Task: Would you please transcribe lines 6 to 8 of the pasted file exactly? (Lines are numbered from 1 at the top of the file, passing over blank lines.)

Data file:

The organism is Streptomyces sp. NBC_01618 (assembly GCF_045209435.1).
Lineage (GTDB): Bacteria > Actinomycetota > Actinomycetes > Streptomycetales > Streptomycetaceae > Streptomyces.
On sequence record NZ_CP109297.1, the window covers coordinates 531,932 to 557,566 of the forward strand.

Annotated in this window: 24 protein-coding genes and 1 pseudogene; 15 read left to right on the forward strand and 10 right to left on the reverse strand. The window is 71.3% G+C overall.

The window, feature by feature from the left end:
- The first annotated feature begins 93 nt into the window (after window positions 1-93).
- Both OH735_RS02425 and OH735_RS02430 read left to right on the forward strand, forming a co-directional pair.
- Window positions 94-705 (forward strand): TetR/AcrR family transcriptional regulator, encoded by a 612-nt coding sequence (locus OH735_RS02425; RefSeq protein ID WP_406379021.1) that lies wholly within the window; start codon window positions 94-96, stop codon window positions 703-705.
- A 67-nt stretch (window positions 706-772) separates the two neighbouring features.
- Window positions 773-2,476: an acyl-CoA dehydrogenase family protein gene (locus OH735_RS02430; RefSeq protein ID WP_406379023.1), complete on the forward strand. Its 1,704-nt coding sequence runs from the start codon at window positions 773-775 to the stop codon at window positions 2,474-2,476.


- The first annotated feature begins 93 nt into the window (after window positions 1-93).
- Both OH735_RS02425 and OH735_RS02430 read left to right on the forward strand, forming a co-directional pair.
- Window positions 94-705 (forward strand): TetR/AcrR family transcriptional regulator, encoded by a 612-nt coding sequence (locus OH735_RS02425; RefSeq protein ID WP_406379021.1) that lies wholly within the window; start codon window positions 94-96, stop codon window positions 703-705.